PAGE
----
The first was actually a Christmas gift from my wife. Over time, I’ve had to buy ingredients in small, even-measurement weights, and then in the cases where I must add 1/3 or 1/2 of the package at a time, could only eyeball it.
So my wife bought me a scale.
This is the first step towards buying bulk ingredients, which is an incredible money-saver. In fact, I’d already be able to purchase hops in bulk, although the current hop shortage makes that impossible. The next step, of course, will be a grain mill, so that I can buy 55-lb sacks of base malt, store and crush it myself as needed, dropping the malt price from about $1.40-$2 per pound to $0.60-$1.10.
The second toy is something that I’ve been needing for a while, more due to my own laziness than anything else.
When brewing (specifically all-grain brewing), it is a good idea to check things like sparge outflow gravity, wort gravity, etc, at various times to make sure the process is occurring as planned. Specifically, one of the main points is to check your OG (original gravity) after the boil, to ensure that the finished wort has the expected amount of sugar. But that’s just the start. Checking sparge outflow gravity ensures you’re getting an even flow of water through the grain bed to rinse your grain, and checking gravity during the boil can ensure that you end at your target OG, even if it means a higher or lower final volume.
With conventional homebrewing tools (a hydrometer), you can only check the gravity of cooled wort/beer. Thus, you can check the original gravity after the wort is cooled and ready to go into the fermenter, and you can check the gravity of the liquid during fermentation. However, you cannot do any of the more advanced checks I mention above. And because I’m lazy, and a hydrometer is more work than my new toy, I haven’t even been doing any of the basic checks lately.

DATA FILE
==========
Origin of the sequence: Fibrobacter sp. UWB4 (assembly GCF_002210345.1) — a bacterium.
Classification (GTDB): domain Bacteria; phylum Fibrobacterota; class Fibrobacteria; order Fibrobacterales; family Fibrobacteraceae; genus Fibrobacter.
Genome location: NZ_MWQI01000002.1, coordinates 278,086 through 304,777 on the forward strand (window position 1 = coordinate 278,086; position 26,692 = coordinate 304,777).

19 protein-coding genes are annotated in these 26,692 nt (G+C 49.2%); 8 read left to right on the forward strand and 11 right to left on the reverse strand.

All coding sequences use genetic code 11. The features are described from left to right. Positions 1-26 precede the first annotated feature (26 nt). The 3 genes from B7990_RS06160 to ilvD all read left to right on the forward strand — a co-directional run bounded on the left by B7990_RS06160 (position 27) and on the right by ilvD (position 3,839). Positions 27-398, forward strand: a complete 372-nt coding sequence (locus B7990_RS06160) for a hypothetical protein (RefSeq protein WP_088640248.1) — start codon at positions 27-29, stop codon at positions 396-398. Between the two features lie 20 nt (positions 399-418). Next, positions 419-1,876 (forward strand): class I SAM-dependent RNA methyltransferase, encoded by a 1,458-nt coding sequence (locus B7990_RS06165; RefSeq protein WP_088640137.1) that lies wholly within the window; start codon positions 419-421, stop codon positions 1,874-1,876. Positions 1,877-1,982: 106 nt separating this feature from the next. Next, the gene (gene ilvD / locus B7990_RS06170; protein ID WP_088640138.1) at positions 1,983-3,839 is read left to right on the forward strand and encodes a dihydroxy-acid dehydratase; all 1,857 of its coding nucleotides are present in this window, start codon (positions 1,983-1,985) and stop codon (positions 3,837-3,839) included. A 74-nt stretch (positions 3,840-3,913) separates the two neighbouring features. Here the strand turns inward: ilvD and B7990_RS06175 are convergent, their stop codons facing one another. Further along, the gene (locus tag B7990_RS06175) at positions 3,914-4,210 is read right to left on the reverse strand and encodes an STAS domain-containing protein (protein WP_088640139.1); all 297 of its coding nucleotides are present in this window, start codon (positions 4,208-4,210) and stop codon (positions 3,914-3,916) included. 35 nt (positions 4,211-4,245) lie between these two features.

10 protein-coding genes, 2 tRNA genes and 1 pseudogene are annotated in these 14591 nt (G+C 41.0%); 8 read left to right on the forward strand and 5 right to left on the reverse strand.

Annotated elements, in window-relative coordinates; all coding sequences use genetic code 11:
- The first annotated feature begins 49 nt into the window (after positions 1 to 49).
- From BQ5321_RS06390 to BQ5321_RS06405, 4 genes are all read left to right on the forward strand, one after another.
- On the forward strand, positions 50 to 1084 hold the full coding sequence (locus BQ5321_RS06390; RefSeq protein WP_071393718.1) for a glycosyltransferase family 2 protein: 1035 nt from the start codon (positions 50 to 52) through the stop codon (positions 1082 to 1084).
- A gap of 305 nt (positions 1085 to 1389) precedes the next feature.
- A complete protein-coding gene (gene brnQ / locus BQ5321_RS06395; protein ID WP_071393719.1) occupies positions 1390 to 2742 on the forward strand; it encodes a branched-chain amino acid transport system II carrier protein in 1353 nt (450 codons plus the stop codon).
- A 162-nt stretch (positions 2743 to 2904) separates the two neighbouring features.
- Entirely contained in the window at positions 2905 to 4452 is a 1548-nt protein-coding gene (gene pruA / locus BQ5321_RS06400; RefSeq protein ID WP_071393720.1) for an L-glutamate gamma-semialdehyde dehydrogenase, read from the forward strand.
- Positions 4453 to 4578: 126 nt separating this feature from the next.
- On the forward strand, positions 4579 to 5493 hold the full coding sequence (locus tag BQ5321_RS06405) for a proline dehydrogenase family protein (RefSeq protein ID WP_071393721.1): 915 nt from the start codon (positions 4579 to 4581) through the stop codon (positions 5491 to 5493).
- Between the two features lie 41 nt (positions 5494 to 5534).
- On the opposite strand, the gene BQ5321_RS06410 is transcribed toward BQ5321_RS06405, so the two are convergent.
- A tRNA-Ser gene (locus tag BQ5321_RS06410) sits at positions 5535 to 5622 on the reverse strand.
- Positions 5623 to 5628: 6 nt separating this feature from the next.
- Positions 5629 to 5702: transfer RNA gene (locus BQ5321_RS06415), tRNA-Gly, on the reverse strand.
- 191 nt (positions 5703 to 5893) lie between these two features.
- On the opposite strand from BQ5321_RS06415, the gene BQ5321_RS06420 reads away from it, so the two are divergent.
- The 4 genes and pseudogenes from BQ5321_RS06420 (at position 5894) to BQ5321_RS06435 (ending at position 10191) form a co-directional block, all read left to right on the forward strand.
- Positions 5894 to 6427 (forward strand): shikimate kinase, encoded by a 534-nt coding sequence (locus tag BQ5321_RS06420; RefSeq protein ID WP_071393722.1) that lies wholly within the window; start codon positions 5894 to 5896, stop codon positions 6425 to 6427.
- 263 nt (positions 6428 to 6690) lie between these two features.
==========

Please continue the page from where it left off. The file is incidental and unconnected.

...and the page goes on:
That caused a problem when I tasted the most recent IPA. I believe I had channeling in my grain bed, resulting in a low-efficiency sparge. As such, my original gravity was low, and I think the final beer might be low in alcohol content (and thus too bitter). Of course, I didn’t bother to check any of the gravities, so that’s just my assumption.
Now it’s not going to be a problem, as I purchased a refractometer.
A refractometer measures sugar in liquid, so it will be able to tell me my gravity during the sparge/boil, as well as the OG (it can get close with the gravities during fermentation, but the alcohol throws off the results a bit). It uses a small pipette to remove the sample, so it doesn’t use (potentially waste) as much liquid as taking a hydrometer reading. And its design allows you to measure the gravity of hot liquids, which a (standard) hydrometer simply cannot do, as they’re typically calibrated for 60 or 68 deg F.